Blocking Apple Icon Menu

khurram
Contributor III

Can we block About This Mac menu from the main system Apple icon menu

12 REPLIES 12

mm2270
Legendary Contributor II

I don't believe so, but… just curious about what the need is here? I don't think I've ever heard of anyone wanting to block that, until now.

khurram
Contributor III

We have blocked the System Preferences from MCX --> Black List folder.
When the user try to access the About This Mac and then click on More Info... then the permission denied message keep recurring on the screen. May be the other way would be to open the Preferences and block the items inside System Preferences one by one.

PeterClarke
Contributor II

Does not appear to make much sense - why would you even want to do that.. ??

This leads to useful diagnostic info..

Unless you are trying to hide facts from some users -- that they have a differently specified Mac, then other users have..
I can see no other reason for doing this...

nigelg
Contributor

@khurram In 10.9.5 you can remove it by editing /System/Library/Frameworks/Carbon.framework/Versions/A/Frameworks/HIToolbox.framework/Versions/A/Resources/English.lproj/StandardMenus.nib/objects.xib and removing the following lines:-

  <object class="IBCarbonMenuItem" id="220">
          <string name="title">About This Mac</string>
          <boolean name="dynamic">TRUE</boolean>
          <boolean name="updateSingleItem">TRUE</boolean>
          <ostype name="command">abtm</ostype>
        </object>

and the related reference later in the file:

<reference idRef="220"/>

Make a backup of the file before you edit it and be prepared to ssh back into the Mac to copy it back in place if you make a mistake. Making a mistake one time left me with a loginwindow that constantly refreshed and wouldn't let me enter any text.

I am looking at using the same technique to remove other options from the Apple menu.

gregneagle
Valued Contributor

This technique (editing files in /System/Library/*) will stop working in El Capitan, so I would not build anything new based on this technique, and would be actively looking to disentangle myself from any existing uses of this technique.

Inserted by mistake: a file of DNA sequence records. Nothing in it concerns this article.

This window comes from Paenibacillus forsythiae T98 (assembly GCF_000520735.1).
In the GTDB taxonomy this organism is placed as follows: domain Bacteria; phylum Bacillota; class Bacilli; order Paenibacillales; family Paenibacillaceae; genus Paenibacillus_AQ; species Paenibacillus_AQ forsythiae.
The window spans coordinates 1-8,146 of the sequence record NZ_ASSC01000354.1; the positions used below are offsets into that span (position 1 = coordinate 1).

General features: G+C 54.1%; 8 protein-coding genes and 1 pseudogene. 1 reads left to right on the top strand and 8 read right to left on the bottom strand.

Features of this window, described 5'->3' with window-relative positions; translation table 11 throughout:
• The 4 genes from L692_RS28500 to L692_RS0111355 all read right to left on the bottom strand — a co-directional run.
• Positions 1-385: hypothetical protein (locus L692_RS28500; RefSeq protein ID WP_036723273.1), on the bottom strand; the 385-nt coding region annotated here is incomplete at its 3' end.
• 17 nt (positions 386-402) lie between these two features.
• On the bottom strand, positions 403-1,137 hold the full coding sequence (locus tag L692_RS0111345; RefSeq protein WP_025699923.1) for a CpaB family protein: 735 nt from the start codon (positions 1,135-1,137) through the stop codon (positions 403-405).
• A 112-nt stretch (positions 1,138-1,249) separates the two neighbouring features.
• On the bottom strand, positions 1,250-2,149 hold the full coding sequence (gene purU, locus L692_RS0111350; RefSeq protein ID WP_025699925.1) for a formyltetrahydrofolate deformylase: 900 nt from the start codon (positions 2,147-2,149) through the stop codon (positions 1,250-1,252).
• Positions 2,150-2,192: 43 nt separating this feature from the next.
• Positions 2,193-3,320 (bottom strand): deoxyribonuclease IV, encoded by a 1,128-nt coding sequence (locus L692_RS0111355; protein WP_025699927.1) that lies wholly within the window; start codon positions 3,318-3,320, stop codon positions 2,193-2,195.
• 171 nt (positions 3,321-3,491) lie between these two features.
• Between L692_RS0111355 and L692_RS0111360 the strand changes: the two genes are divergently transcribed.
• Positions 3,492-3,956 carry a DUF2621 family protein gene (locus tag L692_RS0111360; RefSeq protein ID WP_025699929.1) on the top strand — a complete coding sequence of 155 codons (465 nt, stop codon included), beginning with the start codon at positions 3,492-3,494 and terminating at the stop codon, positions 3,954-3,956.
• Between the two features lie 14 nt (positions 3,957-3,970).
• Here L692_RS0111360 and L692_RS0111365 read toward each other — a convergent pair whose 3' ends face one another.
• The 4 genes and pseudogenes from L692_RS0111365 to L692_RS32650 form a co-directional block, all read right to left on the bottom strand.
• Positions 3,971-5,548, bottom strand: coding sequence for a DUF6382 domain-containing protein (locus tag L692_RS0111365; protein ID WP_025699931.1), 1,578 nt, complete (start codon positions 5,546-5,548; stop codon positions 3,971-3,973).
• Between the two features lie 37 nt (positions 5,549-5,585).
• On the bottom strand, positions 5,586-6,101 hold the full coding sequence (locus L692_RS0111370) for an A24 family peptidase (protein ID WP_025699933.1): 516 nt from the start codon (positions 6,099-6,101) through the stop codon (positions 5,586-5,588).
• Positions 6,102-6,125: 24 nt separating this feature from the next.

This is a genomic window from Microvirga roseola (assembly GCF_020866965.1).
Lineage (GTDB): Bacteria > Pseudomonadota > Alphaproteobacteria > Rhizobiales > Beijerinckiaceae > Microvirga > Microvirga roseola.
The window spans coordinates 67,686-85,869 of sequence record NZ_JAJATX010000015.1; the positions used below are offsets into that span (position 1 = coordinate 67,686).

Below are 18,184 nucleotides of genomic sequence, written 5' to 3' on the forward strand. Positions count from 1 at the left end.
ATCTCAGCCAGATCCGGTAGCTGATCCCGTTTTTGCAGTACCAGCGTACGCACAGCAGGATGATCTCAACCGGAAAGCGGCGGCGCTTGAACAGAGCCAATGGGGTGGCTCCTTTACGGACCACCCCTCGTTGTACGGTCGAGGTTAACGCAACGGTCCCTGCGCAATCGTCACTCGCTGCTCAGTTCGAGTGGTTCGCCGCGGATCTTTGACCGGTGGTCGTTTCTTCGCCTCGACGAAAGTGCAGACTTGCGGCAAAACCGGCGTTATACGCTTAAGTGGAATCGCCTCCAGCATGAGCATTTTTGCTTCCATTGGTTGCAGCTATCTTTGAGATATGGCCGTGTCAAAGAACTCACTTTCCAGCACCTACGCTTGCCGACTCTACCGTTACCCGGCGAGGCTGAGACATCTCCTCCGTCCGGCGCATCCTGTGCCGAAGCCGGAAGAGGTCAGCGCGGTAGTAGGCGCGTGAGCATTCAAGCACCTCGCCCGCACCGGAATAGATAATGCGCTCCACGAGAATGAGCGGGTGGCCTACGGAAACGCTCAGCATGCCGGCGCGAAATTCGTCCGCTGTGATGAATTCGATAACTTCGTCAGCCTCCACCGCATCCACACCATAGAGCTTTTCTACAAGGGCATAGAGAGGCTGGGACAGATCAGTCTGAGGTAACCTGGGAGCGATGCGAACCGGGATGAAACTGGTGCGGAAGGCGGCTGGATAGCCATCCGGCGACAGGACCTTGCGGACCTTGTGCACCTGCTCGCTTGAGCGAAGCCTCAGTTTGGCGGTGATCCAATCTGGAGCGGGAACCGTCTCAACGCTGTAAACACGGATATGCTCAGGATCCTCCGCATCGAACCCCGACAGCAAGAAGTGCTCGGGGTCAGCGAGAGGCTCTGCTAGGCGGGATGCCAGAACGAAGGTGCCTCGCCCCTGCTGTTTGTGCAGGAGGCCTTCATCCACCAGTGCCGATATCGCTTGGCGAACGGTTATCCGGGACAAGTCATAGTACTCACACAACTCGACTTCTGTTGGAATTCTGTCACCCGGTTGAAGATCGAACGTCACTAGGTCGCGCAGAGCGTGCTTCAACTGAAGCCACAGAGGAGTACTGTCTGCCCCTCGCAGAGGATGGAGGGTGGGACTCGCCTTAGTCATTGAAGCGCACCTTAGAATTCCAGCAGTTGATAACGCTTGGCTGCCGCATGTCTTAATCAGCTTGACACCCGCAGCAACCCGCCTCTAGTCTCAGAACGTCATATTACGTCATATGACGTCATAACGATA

Apple has been saying for years not to make changes in /System; now they will enforce that.

mm2270
Legendary Contributor II

Even before Apple drops the hammer on this kind of stuff come 10.11, I don't think I would ever even consider doing this. Editing nib files directly in the OS? That's kind of crazy and asking for trouble, or destabilizing your systems at the least.
If management asked me to do something like this and the only way to accomplish it was editing /System/Library/ files directly, I believe my answer would be 'its not possible. Sorry'

jarednichols
Honored Contributor

Simple Finder removes System Preferences (and many other things) from the Apple Menu. You may want to go down that route if you want to stay on the support reservation.

khurram
Contributor III

The query was that user shouldn't have access to System Preferences. Now how would we block it from the Dock and then from the Apple menu --> System Preferences. I know that even inside System Preference it asks users to enter admin password to make changes but not for everything, for instance energy saver, language, display settings etc. Such settings (if disturbed) can bring the macbook into unusable state.

@nigelg Thanks for providing the script. I might not be using it because I think there should be some other appropriate option available.

mm2270
Legendary Contributor II

If that's the end goal, to stop students from using System Preferences, there are much better options.

  • A configuration profile can grey out any or all preference panes.
  • You can add System Preferences to a Restricted Software item to kill the app as soon as it's launched.
  • You can look at what Jared mentioned about Simple Finder.

Any of the above options would make far more sense than trying to somehow kill the Apple menu.

bentoms
Honored Contributor III
Honored Contributor III

Or add the "System Preferences.app" to restricted software.

nigelg
Contributor

I have been trying to offer the user an option to quit the logout process and return to the desktop based on the results of a script to work out their file quota. Best option I found so far was to remove the logout button and create a logout app to for them to run instead.

Im open to suggestions if theres an alternative.

@gregneagle Assuming you are referring to System Integrity, i read that you can opt to turn it off. Not ideal I agree but its not impossible to carry out this kind of modification in 10.11?

bradtchapman
Valued Contributor II

@nigelg It appears at the moment that the computers have to be rebooted into Recovery mode to turn off SIP. This will cost you about 5 minutes of time per machine. And besides, you're opening them up to a whole host of security risks.

It's better to use Configuration Profiles and Restricted Software.